Canton Film Fest Features Kent Stark Filmmakers

Of course a few North Canton students have their hands in this year's Canton Film Festival. Check out our story to see how they're participating this year.

This year’s Canton Film Fest will have everything from music videos to environmental films and — a new twist — zombies in the flesh.

In addition to a costume contest that features zombies, ghouls and whatever else might earn someone a $100 prize, the festival, which runs Thursday through Saturday at the Canton Palace Theatre, will feature five different film categories. Those are narrative, music video, story of Stark (County), horror and short green films.

Festival Director James Waters II said he’s gotten submissions from high school and college students as well as teachers. One came from Tonya Higgins, who’s studying biology and conservation at . (Higgins was featured in , when North Canton Patch featured the campus’ first Environmental Media course.)

Higgins’ film, which she composed as a group at Kent State Stark, aims to educate people on the , or hydraulic fracturing to obtain natural gas. She already has and in Canton. She says the feeling of submitting it to a film festival is a little weightier.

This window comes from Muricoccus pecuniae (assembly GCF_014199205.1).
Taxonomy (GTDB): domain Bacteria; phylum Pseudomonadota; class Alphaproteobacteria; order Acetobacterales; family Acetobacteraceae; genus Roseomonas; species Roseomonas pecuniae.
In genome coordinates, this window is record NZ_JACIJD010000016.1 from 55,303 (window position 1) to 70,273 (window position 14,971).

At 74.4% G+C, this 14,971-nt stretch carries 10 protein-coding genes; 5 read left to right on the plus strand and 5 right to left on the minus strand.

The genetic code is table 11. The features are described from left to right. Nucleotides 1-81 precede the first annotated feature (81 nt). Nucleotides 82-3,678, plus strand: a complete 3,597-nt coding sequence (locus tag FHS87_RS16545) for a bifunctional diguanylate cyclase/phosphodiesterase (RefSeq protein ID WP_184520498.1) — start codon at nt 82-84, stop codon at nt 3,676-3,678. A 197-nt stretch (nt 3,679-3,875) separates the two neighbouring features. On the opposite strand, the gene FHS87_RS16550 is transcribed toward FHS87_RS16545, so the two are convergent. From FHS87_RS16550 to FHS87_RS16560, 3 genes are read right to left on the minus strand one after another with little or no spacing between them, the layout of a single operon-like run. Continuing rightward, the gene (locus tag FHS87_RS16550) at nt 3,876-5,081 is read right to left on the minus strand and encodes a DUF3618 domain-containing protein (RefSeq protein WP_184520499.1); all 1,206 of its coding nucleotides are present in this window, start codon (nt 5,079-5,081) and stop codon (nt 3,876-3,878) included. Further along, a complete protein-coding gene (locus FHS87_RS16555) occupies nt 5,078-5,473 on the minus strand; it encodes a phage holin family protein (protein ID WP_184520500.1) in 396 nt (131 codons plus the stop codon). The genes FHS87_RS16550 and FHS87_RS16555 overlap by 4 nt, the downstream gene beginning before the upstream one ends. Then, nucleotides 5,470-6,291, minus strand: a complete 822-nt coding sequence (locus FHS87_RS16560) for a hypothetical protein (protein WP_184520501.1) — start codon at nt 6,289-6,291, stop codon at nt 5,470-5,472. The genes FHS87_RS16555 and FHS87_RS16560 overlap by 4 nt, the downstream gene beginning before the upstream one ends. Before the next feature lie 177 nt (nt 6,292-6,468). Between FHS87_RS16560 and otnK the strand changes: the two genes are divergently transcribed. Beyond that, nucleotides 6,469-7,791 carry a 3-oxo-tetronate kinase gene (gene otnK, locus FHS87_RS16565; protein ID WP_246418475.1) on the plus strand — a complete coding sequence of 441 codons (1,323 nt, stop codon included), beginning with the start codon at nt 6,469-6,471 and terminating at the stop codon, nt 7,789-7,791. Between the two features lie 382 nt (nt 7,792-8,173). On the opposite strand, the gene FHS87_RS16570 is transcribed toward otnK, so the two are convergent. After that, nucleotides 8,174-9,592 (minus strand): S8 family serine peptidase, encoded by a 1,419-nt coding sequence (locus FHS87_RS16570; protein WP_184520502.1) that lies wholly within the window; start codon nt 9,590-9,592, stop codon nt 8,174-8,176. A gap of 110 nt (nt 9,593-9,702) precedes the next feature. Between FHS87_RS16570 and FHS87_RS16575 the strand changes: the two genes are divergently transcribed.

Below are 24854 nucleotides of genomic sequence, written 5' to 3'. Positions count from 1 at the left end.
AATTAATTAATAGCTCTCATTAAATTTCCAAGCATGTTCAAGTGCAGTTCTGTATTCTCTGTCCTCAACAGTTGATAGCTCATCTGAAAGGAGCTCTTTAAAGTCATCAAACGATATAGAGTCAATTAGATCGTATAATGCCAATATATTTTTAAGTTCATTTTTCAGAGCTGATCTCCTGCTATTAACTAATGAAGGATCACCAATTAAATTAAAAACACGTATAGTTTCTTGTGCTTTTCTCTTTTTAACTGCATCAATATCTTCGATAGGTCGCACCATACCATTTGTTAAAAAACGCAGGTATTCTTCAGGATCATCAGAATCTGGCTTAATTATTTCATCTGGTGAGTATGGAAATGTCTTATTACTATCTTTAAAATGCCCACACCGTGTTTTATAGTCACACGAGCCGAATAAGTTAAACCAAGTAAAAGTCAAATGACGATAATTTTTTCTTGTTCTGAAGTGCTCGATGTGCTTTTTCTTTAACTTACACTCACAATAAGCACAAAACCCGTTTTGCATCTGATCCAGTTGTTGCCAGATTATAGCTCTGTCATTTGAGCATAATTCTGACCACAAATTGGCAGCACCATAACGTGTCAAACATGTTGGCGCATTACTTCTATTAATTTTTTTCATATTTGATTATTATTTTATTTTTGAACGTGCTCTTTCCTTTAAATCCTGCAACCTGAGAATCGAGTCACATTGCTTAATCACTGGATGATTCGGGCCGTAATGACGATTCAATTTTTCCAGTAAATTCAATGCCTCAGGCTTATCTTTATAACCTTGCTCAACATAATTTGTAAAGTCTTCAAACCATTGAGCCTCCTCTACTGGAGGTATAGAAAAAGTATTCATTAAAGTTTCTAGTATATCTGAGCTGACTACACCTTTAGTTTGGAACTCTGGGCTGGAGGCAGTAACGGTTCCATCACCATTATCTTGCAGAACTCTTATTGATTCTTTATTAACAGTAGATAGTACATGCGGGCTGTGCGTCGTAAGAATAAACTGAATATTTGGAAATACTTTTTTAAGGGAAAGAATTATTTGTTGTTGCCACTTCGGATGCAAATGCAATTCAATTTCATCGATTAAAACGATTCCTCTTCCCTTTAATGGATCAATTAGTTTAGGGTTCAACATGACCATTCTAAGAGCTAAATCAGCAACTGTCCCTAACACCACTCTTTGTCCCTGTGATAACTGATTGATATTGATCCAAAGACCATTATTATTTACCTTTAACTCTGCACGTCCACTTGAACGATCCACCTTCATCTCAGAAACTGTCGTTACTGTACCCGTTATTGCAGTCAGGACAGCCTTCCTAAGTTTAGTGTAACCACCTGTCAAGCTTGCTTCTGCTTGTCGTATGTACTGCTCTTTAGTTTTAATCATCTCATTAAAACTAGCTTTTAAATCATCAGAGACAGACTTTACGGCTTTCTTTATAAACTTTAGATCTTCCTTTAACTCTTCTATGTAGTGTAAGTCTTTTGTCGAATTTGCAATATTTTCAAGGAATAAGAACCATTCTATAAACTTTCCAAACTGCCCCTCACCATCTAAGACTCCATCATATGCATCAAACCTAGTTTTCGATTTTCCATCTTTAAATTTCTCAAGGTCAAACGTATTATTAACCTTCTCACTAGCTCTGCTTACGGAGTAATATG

“It’s definitely a different feeling,” she said. “There’s a little bit of nervousness and anticipation because more people are going to see it. Even in the last few months we’ve seen so much more interest in the subject and a lot more people having more information to base their opinions on.”

Higgins was part of a group that logged 2,000 miles in four weeks as they traveled to Pennsylvania, New York and other areas to conduct interviews and gather information for their film. They even have a campus group to show for their efforts: Take Action, Spread Knowledge — and a successful Facebook page.

Higgins and her group members have learned a lot since they first started researching fracking, and she said they’re excited to educate the public through the film festival. She mentioned one point she wants the audience to take away from their film.

“If something goes wrong, there’s no way to fix it; that’s been one of our biggest points.”

She said her group plans to keep adding to the film after the festival and continuing to spotlight the dangers of fracking.

Some people who they had talked weeks ago have even changed their opinion on the topic, she said.

“People we talked to who were pro-drilling, they turned around and said, ‘Hey, this may not be such a good idea in our own backyard.’”

The green films category is from 5:30 p.m.-7 p.m. Friday. Here's the full lineup.

Waters said the festival also will feature a film by Professor David Smeltzer: "‘Water webs, Watersheds, Why should we care?" It plays at 7 p.m. Friday.


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